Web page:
The bus-cold pierced my belly,
making me heave:
outside, swarms of giant white butterflies
against a choke grey sky.
Memories of sleeping rough
were in my stomach,
each icy stab. spurring me
into checking where I could sleep that night,
under a set of dark, dirty trees
rooted in the clouds.
I still had a foil thermal blanket
in my bag.
Even the sleet and snow had been scared for me
in my outdoor mosque,
with a scarf covering my head, nose and mouth,
claws clutching Christian bowls of hot pasta
charitably delivered at night.
I had never
on homeless pavements
or homeless bus seats,
so I proudlyclamped my lipsshut now,
the recent rough past -
donated sandwiches from a food lorry;
coffee granules full of flies in a hostel;
cheap, bubbling, steaming water
that was a sauna in a cup.
Just a few minutes more,
then I got off,
rushed to my home,
crouched over the inside toilet I had now
and threw all the cold,
wrapping myself in
and curling up
palace of radiators.
How Tall is Civility?
“It’s the height of civility,” I said.
She looked at me with disgust -
“how can you say that?”
Occasionally, I escape. This time it was The Dorchester, where front
floated my coat away
in a snow-white restaurant.
My leg and stick were given a stool each. A plate of gougères rejuvenated for each guest’s arrival, a tight trio of waiters poured truffle velouté into porcelain eggs.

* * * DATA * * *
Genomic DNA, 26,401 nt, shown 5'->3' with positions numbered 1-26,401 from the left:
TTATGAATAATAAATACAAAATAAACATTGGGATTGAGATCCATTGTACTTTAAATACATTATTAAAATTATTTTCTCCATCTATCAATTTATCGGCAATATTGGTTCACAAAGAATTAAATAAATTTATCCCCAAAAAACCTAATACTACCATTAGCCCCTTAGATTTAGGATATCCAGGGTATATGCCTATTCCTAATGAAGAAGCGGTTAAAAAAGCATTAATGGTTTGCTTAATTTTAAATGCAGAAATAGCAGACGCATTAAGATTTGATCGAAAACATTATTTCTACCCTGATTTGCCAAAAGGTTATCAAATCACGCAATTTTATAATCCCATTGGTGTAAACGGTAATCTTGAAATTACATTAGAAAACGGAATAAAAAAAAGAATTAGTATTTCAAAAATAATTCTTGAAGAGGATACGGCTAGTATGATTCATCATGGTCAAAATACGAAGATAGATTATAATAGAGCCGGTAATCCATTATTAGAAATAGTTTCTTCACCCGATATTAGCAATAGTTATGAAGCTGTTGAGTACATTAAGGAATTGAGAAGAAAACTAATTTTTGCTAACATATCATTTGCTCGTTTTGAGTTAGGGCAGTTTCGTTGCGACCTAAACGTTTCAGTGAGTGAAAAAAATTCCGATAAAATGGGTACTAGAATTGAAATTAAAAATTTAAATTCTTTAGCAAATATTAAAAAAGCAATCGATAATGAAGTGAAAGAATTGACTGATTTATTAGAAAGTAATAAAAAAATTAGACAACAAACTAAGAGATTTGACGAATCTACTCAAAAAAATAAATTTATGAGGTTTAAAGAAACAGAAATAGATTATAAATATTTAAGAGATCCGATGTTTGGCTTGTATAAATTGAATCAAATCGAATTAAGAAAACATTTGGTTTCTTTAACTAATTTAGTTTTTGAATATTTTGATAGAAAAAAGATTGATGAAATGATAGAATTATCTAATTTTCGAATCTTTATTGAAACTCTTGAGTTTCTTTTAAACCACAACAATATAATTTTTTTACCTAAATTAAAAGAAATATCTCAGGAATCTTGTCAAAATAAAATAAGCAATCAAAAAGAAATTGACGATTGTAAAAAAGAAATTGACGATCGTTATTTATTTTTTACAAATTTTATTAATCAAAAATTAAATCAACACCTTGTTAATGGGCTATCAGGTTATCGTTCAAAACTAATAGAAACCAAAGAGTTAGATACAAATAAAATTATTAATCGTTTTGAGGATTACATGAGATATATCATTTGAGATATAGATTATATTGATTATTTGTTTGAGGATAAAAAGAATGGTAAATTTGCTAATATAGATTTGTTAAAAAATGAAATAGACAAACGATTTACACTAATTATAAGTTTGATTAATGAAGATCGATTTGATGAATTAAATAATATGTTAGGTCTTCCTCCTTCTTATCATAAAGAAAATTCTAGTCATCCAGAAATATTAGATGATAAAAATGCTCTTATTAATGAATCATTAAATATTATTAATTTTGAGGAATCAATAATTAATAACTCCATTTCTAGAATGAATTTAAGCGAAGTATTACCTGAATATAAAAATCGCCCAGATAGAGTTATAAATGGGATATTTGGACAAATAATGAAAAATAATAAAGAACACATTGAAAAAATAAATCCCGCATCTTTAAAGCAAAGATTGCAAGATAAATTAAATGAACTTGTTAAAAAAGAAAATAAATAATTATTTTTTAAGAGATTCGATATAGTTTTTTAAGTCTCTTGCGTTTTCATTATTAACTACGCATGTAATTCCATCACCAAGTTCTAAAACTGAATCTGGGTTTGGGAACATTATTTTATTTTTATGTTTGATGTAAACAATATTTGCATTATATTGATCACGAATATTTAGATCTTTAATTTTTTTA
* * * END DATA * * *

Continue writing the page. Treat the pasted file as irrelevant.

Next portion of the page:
“It’s paid-for fawning,” she continued,
but service is suave, not swaddling, to needs divined or murmured. Only here are chairs moved to atomic accuracy when you sit, stand. Only here do these feel like moving meditations.
Unlike paid-for realities
of cabbies stating, “no man’s going to have you, disabled, but I will,
we don’t have to have sex straight away”; nurses macerating me in urine for three days,
ignoring pleas to be changed; agencies sending carers
hours late as the vulnerablati
have no lives, don’t mind waiting.
Yes, give me the special world of politesse that spins on an axis
of just asking
Caroline Am Bergris is mentally and physically disabled and is half Pakistani and half Colombian. She has won the Over The Edge poetry prize in Ireland and Eyewear's competition to be included in an anthology of the best new British and Irish poets. She has been published in Europe and America.